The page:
U.S. Navy Hospital Ships Are Empty as the Coronavirus Pandemic Worsens

The USNS Comfort passes the Statue of Liberty as it enters New York Harbor during the outbreak of the coronavirus disease (COVID-19) in New York City, U.S., March 30, 2020. REUTERS/Andrew Kelly
April 3, 2020 Topic: Security Blog Brand: The Buzz Tags: USNS ComfortDonald TrumpCoronavirus

U.S. Navy Hospital Ships Are Empty as the Coronavirus Pandemic Worsens

USNS Comfort, the 894-feet-long hospital ship that the administration of U.S. President Donald Trump sent to New York City to help back up area hospitals struggling with the coronavirus pandemic has 1,000 patient beds. And 20 patients as of April 3, 2020. Sister ships USNS Mercy, docked in Los Angeles, at the same time had just 15 patients.

 

USNS Comfort, the 894-feet-long hospital ship that the administration of U.S. President Donald Trump sent to New York City to help back up area hospitals struggling with the coronavirus pandemic has 1,000 patient beds.

And 20 patients as of April 3, 2020. Sister ships USNS Mercy, docked in Los Angeles, at the same time had just 15 patients.

 

The gap is partially the fault of bureaucracy. But the administration’s policies also are to blame. While a hospital ship designed for handling combat casualties isn’t ideal for the kind of treatment that coronavirus patients need, Comfort and Mercy in theory are capable of caring for pandemic victims.

The nearly idle Comfort, which arrived in New York Harbor amid great fanfare on March 30, 2020, wasn’t supposed to treat covid-19 patients. Instead, the plan was for the vessel to treat non-coronavirus cases in order to free up space and resources in civilian hospitals on land.

But with New York City under lockdown on orders of local and state officials, there are fewer non-covid-19 cases in the area than there were before, according to The New York Times, which broke the news of Comfort’s light patient load. “There are fewer injuries from car accidents, gunshots and construction accidents that would require an emergency room visit,” the paper reported.

And those patients that Comfort could handle are slow to reach the vessel. “Ambulances cannot take patients directly to the Comfort; they must first deliver patients to a city hospital for a lengthy evaluation — including a test for the virus — and then pick them up again for transport to the ship,” the Times noted.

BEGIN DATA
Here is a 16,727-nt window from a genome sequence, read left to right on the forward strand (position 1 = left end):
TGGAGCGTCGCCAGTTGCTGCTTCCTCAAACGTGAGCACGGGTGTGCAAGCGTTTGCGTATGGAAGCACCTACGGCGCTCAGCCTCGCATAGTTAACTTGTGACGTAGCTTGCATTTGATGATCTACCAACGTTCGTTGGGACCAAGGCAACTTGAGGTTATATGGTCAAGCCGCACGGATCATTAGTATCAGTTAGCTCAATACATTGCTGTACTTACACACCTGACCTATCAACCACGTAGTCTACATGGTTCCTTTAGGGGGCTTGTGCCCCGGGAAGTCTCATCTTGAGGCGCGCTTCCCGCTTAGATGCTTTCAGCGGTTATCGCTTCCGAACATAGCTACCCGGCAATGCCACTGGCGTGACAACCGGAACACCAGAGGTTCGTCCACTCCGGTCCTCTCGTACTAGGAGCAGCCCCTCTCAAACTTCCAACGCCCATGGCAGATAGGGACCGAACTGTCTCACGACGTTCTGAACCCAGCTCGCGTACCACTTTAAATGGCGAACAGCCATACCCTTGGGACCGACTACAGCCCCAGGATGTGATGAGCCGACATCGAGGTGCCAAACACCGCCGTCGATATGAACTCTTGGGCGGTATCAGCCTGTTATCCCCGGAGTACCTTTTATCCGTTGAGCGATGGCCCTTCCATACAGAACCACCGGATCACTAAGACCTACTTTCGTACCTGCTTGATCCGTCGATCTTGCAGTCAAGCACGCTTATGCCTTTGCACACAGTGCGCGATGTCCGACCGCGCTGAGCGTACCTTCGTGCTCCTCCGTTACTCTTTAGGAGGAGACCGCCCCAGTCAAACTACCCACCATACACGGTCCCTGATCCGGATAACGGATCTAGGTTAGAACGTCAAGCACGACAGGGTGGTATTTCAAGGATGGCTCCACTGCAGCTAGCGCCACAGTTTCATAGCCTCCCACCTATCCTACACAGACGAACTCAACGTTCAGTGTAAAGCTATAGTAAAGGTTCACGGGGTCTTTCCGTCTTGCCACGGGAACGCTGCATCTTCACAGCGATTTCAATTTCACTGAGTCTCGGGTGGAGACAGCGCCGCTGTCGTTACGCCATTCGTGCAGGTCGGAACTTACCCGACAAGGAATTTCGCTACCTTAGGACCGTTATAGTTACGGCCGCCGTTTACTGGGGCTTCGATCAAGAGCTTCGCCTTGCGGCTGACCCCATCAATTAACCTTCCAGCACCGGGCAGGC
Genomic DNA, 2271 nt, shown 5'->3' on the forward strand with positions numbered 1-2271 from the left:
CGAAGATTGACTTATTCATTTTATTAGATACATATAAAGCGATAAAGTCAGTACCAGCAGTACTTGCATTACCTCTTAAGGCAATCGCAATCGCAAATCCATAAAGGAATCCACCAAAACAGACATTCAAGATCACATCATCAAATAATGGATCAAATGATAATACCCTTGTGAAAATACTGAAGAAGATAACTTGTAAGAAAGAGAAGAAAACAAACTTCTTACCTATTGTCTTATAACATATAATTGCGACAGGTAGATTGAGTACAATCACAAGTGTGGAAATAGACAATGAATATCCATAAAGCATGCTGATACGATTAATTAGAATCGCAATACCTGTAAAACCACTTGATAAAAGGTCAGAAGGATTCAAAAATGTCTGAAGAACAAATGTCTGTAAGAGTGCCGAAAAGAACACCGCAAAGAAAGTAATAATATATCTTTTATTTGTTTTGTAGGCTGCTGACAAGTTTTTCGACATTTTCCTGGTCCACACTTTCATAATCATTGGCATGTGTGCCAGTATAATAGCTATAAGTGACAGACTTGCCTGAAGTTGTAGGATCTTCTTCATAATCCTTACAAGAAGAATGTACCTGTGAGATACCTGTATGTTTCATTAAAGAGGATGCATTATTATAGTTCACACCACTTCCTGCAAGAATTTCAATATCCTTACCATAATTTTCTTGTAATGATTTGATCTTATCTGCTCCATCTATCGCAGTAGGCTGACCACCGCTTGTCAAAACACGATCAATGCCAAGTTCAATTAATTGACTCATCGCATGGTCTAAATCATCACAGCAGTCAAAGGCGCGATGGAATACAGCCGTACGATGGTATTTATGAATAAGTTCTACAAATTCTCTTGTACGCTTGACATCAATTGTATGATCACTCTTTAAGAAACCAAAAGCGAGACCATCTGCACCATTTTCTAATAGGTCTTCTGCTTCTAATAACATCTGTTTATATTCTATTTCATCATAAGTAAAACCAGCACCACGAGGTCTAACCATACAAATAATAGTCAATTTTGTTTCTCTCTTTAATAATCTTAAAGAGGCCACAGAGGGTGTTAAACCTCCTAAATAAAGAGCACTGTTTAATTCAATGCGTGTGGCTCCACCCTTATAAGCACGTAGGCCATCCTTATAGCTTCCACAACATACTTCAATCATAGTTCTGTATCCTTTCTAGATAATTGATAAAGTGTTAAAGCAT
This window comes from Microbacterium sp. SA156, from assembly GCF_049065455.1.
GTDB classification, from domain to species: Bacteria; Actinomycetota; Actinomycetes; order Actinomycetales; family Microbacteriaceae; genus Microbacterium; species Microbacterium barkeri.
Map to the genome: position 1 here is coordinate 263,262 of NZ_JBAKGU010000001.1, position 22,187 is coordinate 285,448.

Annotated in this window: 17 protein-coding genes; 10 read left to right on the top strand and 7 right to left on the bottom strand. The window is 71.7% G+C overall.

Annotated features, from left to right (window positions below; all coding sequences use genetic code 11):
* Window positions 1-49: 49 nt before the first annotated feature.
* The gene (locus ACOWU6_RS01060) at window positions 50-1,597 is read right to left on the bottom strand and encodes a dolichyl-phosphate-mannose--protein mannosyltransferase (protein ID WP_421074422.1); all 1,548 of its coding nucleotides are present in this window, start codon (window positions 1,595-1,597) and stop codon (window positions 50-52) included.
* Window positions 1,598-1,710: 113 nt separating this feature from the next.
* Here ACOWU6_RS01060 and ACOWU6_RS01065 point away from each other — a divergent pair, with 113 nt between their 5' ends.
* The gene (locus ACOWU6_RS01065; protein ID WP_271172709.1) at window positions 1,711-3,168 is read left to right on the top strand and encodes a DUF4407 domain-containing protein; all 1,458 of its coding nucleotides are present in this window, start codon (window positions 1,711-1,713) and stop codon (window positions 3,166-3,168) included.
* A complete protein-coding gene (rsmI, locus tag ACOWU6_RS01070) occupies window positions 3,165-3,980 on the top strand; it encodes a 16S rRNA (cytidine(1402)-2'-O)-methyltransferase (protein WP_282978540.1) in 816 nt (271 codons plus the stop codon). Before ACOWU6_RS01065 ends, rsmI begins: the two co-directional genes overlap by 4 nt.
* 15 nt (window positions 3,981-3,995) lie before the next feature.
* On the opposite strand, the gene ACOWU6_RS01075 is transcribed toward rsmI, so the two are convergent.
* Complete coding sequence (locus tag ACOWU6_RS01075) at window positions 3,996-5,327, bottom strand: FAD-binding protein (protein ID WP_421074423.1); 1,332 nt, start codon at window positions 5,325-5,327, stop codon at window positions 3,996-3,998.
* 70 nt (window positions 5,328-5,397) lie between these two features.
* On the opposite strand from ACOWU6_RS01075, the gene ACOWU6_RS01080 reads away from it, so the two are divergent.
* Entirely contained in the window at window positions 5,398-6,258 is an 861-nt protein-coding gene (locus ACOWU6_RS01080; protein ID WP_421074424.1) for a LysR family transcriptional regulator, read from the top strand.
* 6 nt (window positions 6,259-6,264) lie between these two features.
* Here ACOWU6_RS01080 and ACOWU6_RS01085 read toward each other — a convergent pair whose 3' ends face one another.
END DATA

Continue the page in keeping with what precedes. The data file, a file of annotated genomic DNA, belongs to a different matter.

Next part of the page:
“We’re bringing them on as fast as we can bring them on,” Elizabeth Baker, a spokeswoman for the Navy, told the paper.

But Michael Dowling, the head of Northwell Health, New York’s largest hospital system, told the Times that the limits the administration has imposed on Comfort are “a joke,” “Everyone can say, ‘Thank you for putting up these wonderful places and opening up these cavernous halls,’” Dowling said. “But we’re in a crisis here, we’re in a battlefield.”

To be clear, Comfort can adapt to treat pandemic victims. It might require setting up isolation wards and could inconvenience some patients who can’t easily navigate the vessel’s tight quarters. “If our mission shifts, we do what we can to meet that mission,” Capt. Patrick Amersbach, the commanding officer of the medical personnel aboard Comfort, told reporters.

It’s worth noting that the French navy quickly set up isolation wards aboard a Mistral-class amphibious assault ship in order to transport coronavirus patients from the island of Corsica to hospitals on the mainland.

The Navy has come under fire for serious missteps resulting from administration policies during the pandemic. The aircraft carrier USS Theodore Roosevelt, moored in Guam, suffered an outbreak of covid-19 that threatened to spread throughout the vessel’s 4,000-person crew.

After the Navy refused to allow Capt. Brett Crozier to send ashore and isolate his crew, Crozier wrote a letter to his superiors begging for help. “Sailors do not need to die,” Crozier wrote. The letter leaked to the press, and days later the Navy fired Crozier for “extremely poor judgment.” As the captain left his ship, his assembled crew applauded.

David Axe serves as Defense Editor of the National Interest. He is the author of the graphic novels  War FixWar Is Boring and Machete Squad.